Evaluation of the Implementation of the Pupil Development Grant for Looked After Children – Final Report

The Pupil Development Grant was introduced in 2012 to provide additional funding to schools to help mitigate disadvantages for pupils on free school meals and LAC. In 2015, it was decided to separate the funding provided for children eligible for free school meals (eFSM) and LAC through two separate grants. Allocations for the PDG for LAC were made to the four regional education consortia (RECs), rather than directly to schools, with the aim of facilitating a more strategic approach to using the funding across regions. The allocation amounts to a little under £4 million a year.
The grant is expected to support school improvement to reduce inequities facing LAC:

  • There are around 6,000 LAC with considerable variation in the numbers between LAs and schools. LAC’s prior experiences and their experience of being in care can have profound effects on their educational progress and attainment which impact on their vocational training and employment prospects.
  • While the trend over time shows LAC’s attendance and attainment (up to 2016) has generally improved, there is a large gap in attainment between LAC and other pupils at all stages of education, critically at Key Stage 4 which has a great effect on progression. This is found to varying degrees in all REC areas.

Care experienced children and young people

This week the National Assembly for Wales issued a report on care experienced children and young people.  This report is especially important as Wales now has double the amount of children in care as it did twenty years ago.  

The report takes into account lived experiences of those who have been in care and those who support them.  It also addresses financial concerns and transparency in services and funding in services that are necessary for care experienced young people.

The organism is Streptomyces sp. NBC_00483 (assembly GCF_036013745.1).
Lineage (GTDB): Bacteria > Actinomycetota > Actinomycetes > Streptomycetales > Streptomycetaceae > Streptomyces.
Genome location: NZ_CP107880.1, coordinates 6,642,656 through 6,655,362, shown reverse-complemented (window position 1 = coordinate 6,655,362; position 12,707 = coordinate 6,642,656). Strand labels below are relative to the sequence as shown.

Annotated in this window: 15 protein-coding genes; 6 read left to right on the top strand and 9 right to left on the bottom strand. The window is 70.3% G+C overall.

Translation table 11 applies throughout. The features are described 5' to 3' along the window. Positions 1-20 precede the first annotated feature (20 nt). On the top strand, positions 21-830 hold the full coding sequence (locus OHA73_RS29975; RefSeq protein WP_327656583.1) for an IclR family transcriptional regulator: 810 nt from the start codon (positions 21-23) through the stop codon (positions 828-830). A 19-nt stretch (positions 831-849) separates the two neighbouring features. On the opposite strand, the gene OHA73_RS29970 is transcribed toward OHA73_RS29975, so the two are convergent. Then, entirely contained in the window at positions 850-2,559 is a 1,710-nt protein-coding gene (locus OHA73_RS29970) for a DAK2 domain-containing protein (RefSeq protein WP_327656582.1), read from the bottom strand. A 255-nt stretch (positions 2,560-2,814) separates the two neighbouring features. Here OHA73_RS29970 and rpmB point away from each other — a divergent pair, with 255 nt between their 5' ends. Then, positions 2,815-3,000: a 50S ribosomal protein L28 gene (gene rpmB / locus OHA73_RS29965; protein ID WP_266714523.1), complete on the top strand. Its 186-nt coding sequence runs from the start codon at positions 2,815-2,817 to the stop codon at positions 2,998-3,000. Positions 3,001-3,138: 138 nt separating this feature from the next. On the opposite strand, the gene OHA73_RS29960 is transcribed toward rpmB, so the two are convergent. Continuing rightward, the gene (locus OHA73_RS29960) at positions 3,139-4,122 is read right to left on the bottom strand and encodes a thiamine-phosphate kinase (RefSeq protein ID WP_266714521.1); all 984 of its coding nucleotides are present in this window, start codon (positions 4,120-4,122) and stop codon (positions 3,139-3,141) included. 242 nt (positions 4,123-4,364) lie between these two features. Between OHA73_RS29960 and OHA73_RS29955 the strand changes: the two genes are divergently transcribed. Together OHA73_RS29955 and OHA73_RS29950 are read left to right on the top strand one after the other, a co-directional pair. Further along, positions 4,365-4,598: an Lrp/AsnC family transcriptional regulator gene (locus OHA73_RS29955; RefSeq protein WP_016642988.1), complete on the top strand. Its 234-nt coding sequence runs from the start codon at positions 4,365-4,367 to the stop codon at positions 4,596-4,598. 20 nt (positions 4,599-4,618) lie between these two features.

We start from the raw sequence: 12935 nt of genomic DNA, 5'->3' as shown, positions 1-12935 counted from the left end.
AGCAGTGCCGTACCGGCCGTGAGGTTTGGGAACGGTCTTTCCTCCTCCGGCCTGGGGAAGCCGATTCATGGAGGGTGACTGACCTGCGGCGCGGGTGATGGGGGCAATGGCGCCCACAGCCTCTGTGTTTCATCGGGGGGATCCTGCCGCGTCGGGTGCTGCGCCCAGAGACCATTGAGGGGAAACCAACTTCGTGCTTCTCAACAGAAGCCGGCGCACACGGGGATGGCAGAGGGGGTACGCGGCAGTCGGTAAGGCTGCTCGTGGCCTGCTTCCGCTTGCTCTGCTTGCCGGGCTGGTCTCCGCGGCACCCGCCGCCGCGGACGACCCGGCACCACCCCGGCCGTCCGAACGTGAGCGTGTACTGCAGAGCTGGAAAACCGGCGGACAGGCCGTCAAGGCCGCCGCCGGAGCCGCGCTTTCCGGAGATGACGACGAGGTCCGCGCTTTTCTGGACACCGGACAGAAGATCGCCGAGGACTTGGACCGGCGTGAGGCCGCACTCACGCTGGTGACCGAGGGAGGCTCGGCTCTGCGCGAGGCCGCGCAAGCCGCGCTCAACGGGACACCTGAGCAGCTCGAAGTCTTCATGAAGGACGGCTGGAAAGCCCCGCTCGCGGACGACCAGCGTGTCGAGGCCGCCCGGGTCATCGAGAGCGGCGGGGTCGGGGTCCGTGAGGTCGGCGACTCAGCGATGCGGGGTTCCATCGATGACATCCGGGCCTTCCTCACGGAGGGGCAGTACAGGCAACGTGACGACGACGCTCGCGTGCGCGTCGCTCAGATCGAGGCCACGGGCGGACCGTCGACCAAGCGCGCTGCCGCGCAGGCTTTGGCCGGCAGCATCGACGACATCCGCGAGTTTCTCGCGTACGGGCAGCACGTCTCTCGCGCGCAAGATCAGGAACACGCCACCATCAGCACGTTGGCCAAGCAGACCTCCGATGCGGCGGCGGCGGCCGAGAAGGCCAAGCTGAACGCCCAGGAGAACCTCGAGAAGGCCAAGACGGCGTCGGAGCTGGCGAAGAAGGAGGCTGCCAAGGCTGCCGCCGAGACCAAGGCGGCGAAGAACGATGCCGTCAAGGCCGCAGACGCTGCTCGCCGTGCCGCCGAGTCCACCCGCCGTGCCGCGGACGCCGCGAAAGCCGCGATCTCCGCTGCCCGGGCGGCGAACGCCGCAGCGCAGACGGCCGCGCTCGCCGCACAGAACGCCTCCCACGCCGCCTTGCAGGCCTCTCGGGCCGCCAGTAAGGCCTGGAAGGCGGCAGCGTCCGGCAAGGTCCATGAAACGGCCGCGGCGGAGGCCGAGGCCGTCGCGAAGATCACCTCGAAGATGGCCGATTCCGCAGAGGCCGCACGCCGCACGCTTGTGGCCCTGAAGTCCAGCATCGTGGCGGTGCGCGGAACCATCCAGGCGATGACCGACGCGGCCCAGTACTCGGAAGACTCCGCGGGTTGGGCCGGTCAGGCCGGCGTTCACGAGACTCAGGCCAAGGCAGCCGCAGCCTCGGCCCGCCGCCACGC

Evaluation of the Implementation of the Pupil Development Grant for Looked After Children: Final Report

The Pupil Development Grant was introduced in 2012 to provide additional funding to schools to help mitigate disadvantages for pupils on free school meals and LAC. In 2015, it was decided to separate the funding provided for children eligible for free school meals (eFSM) and LAC through two separate grants. Allocations for the PDG for LAC were made to the four regional education consortia (RECs), rather than directly to schools, with the aim of facilitating a more strategic approach to using the funding across regions. The allocation amounts to a little under £4 million a year.
The grant is expected to support school improvement to reduce inequities facing LAC:

  • There are around 6,000 LAC with considerable variation in the numbers between LAs and schools. LAC’s prior experiences and their experience of being in care can have profound effects on their educational progress and attainment which impact on their vocational training and employment prospects.
  • While the trend over time shows LAC’s attendance and attainment (up to 2016) has generally improved, there is a large gap in attainment between LAC and other pupils at all stages of education, critically at Key Stage 4 which has a great effect on progression. This is found to varying degrees in all REC areas.

Care experienced children and young people

This week the National Assembly for Wales issued a report on care experienced children and young people.  This report is especially important as Wales now has double the amount of children in care as it did twenty years ago.  

The report takes into account lived experiences of those who have been in care and those who support them.  It also addresses financial concerns and transparency in services and funding in services that are necessary for care experienced young people.